Maritime History of the Great Lakes
W. H. Barnum (Propeller), U80342, sunk by ice, 3 Apr 1894
Full Text

The steamer W.H. BARNUM, loaded with grain for Port Huron sank as she was entering the Straits of Mackinac this morning. She was crushed by ice but the crew were saved by the tug CRUSADER. She sank in 11 fathoms of water directly off Freedom at the westerly end of the Straits at 6 o'clock.
      Port Huron Daily Times
      Tuesday, April 3, 1894
      . . . . .

The propeller WILLIAM H. BURNUM, formerly owned by Capt. J.J.H. Brown and others, of Buffalo, and loaded with 55,000 bushels of corn, foundered six miles from Mackinaw, yesterday morning, by collision with ice. The crew were rescued by the tug CRUSADER. The boat and cargo are both insured, but a question will probably arise over the collection of the loss, as it is said the insurance was only placed on the agreement that necessary repairs should be made as soon as she reaches Port Huron to entitle her to an A 2 rating.
      Buffalo Enquirer
      April 4, 1894

      The steamer WILLIAM H. BURNUM - Chicago to Port Huron with grain foundered foundered in the Straits of Mackinaw on Tuesday. She was owned by C.A. Chamberlain and others of Detroit, and rated in last years insurance Inland Lloyds register at $35,000 and was insured for $22,000. The BURNUM was built by J.M. Jones of Detroit in 1873 and was rated A 2. It was the first trip that Capt Smith of Marine City, had made in the boat.
      Marine Record
      April 5, 1894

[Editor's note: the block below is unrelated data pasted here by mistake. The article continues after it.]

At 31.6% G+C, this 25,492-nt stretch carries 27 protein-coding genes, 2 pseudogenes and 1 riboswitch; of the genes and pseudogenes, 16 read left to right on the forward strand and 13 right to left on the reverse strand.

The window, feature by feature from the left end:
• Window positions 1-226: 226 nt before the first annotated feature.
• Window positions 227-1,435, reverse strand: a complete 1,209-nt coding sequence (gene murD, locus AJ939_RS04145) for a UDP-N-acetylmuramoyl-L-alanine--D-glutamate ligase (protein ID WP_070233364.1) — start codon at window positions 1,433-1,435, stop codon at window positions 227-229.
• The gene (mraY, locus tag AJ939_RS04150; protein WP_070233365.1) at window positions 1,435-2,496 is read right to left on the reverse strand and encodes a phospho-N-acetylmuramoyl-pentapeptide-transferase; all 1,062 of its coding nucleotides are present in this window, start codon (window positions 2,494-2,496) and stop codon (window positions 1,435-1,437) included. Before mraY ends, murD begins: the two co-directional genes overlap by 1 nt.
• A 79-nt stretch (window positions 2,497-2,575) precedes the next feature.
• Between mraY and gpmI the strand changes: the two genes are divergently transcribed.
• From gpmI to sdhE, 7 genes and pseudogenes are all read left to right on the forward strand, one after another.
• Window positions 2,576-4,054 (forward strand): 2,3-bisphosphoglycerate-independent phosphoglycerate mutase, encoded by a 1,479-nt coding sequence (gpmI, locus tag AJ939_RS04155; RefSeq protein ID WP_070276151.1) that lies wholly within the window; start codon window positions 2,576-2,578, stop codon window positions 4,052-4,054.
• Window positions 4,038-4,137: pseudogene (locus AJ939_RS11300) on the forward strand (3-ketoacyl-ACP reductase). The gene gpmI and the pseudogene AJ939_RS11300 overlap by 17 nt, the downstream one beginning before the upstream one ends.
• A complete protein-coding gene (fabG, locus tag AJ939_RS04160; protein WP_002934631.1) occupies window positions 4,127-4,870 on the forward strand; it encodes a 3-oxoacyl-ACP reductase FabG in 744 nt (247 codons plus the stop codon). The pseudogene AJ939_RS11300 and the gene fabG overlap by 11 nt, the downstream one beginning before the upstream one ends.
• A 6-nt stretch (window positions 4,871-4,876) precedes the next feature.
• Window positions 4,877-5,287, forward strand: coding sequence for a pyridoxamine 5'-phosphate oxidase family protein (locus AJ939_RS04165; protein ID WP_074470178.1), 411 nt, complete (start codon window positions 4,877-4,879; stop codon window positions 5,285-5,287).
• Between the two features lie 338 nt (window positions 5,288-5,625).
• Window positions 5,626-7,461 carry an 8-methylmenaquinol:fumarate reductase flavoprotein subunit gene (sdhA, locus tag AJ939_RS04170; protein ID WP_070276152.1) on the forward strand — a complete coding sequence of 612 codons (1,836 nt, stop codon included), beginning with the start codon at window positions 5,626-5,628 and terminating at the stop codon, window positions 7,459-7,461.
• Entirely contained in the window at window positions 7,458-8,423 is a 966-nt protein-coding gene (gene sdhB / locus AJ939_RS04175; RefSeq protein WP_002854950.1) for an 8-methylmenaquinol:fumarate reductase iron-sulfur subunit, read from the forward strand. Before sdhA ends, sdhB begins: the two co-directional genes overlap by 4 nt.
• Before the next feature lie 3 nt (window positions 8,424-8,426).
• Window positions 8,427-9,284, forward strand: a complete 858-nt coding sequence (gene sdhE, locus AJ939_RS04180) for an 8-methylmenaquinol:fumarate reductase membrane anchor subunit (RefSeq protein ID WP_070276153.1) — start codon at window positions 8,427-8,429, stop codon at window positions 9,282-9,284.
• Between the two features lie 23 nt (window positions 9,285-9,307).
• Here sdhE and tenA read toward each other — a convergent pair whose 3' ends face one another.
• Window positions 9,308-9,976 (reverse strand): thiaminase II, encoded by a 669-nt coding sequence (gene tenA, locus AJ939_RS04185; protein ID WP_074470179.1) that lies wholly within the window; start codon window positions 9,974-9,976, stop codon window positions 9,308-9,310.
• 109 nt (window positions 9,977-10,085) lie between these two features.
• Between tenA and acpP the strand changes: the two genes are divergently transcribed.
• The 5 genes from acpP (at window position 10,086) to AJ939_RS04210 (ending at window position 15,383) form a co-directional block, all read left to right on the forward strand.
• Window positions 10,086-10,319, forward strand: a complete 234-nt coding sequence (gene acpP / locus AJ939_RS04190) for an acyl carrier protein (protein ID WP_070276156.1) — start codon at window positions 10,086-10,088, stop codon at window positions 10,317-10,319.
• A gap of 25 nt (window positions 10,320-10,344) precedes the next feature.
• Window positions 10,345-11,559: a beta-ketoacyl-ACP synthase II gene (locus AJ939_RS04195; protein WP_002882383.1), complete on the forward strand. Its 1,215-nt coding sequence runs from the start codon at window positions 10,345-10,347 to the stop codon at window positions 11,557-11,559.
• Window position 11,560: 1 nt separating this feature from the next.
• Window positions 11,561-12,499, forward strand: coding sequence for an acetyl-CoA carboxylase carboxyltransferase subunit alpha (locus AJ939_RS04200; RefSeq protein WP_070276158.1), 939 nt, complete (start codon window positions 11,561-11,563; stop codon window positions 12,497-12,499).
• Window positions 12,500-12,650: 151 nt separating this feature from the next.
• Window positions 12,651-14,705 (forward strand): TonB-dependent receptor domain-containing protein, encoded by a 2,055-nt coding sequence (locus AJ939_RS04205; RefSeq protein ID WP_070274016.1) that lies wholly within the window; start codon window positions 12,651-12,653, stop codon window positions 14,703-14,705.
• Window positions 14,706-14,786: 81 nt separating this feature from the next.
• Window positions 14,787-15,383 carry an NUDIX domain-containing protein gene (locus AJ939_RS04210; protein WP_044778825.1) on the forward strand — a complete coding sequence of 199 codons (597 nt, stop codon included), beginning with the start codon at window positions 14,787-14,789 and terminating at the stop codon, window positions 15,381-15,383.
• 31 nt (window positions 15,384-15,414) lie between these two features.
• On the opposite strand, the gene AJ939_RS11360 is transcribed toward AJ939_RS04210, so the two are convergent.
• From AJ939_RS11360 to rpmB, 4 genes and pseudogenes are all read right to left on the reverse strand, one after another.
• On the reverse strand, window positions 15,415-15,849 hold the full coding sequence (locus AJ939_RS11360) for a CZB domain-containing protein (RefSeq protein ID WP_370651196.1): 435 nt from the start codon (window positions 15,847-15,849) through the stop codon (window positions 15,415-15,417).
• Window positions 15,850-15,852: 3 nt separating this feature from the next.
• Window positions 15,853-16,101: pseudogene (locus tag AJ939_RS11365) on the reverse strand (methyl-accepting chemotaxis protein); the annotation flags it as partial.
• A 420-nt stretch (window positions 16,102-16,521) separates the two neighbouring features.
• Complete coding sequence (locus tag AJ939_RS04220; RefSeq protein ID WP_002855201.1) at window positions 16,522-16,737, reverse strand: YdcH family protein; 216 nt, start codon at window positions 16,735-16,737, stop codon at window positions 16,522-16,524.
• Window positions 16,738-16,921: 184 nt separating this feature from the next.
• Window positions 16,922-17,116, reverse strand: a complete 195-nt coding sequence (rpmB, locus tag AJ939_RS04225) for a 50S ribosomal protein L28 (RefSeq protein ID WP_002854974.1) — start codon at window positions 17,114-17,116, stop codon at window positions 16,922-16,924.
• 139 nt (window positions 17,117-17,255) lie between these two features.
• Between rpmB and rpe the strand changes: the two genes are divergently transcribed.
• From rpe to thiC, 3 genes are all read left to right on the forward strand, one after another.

. . . . .

      Capt Ryerse, the submarine diver who examined the wreck of the steamer BARNUM, sunk in the Straits of Mackinaw, reports that her cargo of corn has been sold by the Underwriters to the Brantford (Ont.) Starch Works. Arrangements are now being made to take out the cargo, an improved cataract pump having been ordered from
New York. Work will begin in a few days.
      Capt. Ryerse reports the BARNUM as lying in good shape and there is nothing to prevent the boat from being raised.
      Marine Record
      April 12, 1894

      . . . . .
      It is announced that an attempt will be made to raise the WILLIAM H. BARNUM, which sank in 11 fathoms of water in the Straits Of Mackinaw
      Marine Record
      April 19,1894

      . . . . .

      Charles A. Chamberlain and others, of this city, are about to bring suit against the several insurance companies that held the insurance on their steamer W.H. BARNUM, which was cut down by the ice and sank in the Strait of Mackinaw in the spring of 1894. The companies were represented by Smith, Davis & Co. of Buffalo; C.A. McDonald, of Chicago, and a New York agency. The owners claim the steamer was worth $30,000, which would allow them $22,000, and this is the amount they sue for. The companies hold that she was worth not more than $22,000, which would allow her $14,000 insurance. They will contest the claim on the ground that she was unseaworthy, being in need of a rebuild - which might have brought her value up to $30,000, and that she was poorly handled at the time.
      Milwaukee Library Scrapbook
      May 25, 1897

      . . . . .
      Steam screw WILLIAM H. BARNUM. U. S. No. 80342. Of 1,212.51 tons gross; 1,058.68 tons net. Built at Detroit, Mich., in 1873. Home port, Buffalo, N.Y. 218.0 x 34.0 x 21.0 Of 600 nominal horse power.
      Merchant Vessel List, U.S., 1891

Item Type
Reason: sunk by ice
Freight: grain
Remarks: Total loss
Date of Original
Local identifier
Language of Item
Geographic Coverage
  • Michigan, United States
    Latitude: 45.73612 Longitude: -84.64116
William R. McNeil
Copyright Statement
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Maritime History of the Great Lakes
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W. H. Barnum (Propeller), U80342, sunk by ice, 3 Apr 1894